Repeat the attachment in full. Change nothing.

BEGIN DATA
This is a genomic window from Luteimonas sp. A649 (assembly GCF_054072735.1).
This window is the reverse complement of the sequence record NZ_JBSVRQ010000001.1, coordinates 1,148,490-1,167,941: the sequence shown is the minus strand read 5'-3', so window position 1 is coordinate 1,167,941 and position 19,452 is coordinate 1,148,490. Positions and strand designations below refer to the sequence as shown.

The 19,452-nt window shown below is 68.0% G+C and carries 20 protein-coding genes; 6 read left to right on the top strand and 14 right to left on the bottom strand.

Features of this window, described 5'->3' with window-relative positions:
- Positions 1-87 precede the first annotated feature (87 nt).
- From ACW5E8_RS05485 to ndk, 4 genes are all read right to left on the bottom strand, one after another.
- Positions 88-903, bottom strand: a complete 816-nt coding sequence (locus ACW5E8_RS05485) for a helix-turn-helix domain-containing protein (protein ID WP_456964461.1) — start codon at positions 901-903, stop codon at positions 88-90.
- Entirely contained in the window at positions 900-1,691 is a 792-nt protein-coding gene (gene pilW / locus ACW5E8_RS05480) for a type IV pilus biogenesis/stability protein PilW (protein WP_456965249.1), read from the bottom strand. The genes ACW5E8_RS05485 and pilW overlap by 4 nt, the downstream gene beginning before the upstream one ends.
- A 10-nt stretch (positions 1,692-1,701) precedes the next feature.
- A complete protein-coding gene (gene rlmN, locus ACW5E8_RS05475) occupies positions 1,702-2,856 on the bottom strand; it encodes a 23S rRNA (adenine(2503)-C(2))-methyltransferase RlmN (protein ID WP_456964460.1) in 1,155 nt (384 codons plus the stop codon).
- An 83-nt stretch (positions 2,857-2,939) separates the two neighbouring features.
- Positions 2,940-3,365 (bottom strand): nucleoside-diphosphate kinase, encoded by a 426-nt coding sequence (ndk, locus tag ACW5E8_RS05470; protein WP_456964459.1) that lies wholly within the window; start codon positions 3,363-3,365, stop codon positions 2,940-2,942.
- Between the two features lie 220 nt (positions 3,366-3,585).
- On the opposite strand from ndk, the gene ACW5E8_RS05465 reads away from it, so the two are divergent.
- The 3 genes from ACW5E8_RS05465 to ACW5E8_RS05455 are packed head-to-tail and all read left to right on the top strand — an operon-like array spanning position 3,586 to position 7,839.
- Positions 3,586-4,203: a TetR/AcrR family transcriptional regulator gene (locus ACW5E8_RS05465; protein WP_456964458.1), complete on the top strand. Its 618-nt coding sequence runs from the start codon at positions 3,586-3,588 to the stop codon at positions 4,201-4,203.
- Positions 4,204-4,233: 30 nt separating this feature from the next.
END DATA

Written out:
This is a genomic window from Luteimonas sp. A649 (assembly GCF_054072735.1).
This window is the reverse complement of the sequence record NZ_JBSVRQ010000001.1, coordinates 1,148,490-1,167,941: the sequence shown is the minus strand read 5'-3', so window position 1 is coordinate 1,167,941 and position 19,452 is coordinate 1,148,490. Positions and strand designations below refer to the sequence as shown.

The 19,452-nt window shown below is 68.0% G+C and carries 20 protein-coding genes; 6 read left to right on the top strand and 14 right to left on the bottom strand.

Features of this window, described 5'->3' with window-relative positions:
- Positions 1-87 precede the first annotated feature (87 nt).
- From ACW5E8_RS05485 to ndk, 4 genes are all read right to left on the bottom strand, one after another.
- Positions 88-903, bottom strand: a complete 816-nt coding sequence (locus ACW5E8_RS05485) for a helix-turn-helix domain-containing protein (protein ID WP_456964461.1) — start codon at positions 901-903, stop codon at positions 88-90.
- Entirely contained in the window at positions 900-1,691 is a 792-nt protein-coding gene (gene pilW / locus ACW5E8_RS05480) for a type IV pilus biogenesis/stability protein PilW (protein WP_456965249.1), read from the bottom strand. The genes ACW5E8_RS05485 and pilW overlap by 4 nt, the downstream gene beginning before the upstream one ends.
- A 10-nt stretch (positions 1,692-1,701) precedes the next feature.
- A complete protein-coding gene (gene rlmN, locus ACW5E8_RS05475) occupies positions 1,702-2,856 on the bottom strand; it encodes a 23S rRNA (adenine(2503)-C(2))-methyltransferase RlmN (protein ID WP_456964460.1) in 1,155 nt (384 codons plus the stop codon).
- An 83-nt stretch (positions 2,857-2,939) separates the two neighbouring features.
- Positions 2,940-3,365 (bottom strand): nucleoside-diphosphate kinase, encoded by a 426-nt coding sequence (ndk, locus tag ACW5E8_RS05470; protein WP_456964459.1) that lies wholly within the window; start codon positions 3,363-3,365, stop codon positions 2,940-2,942.
- Between the two features lie 220 nt (positions 3,366-3,585).
- On the opposite strand from ndk, the gene ACW5E8_RS05465 reads away from it, so the two are divergent.
- The 3 genes from ACW5E8_RS05465 to ACW5E8_RS05455 are packed head-to-tail and all read left to right on the top strand — an operon-like array spanning position 3,586 to position 7,839.
- Positions 3,586-4,203: a TetR/AcrR family transcriptional regulator gene (locus ACW5E8_RS05465; protein WP_456964458.1), complete on the top strand. Its 618-nt coding sequence runs from the start codon at positions 3,586-3,588 to the stop codon at positions 4,201-4,203.
- Positions 4,204-4,233: 30 nt separating this feature from the next.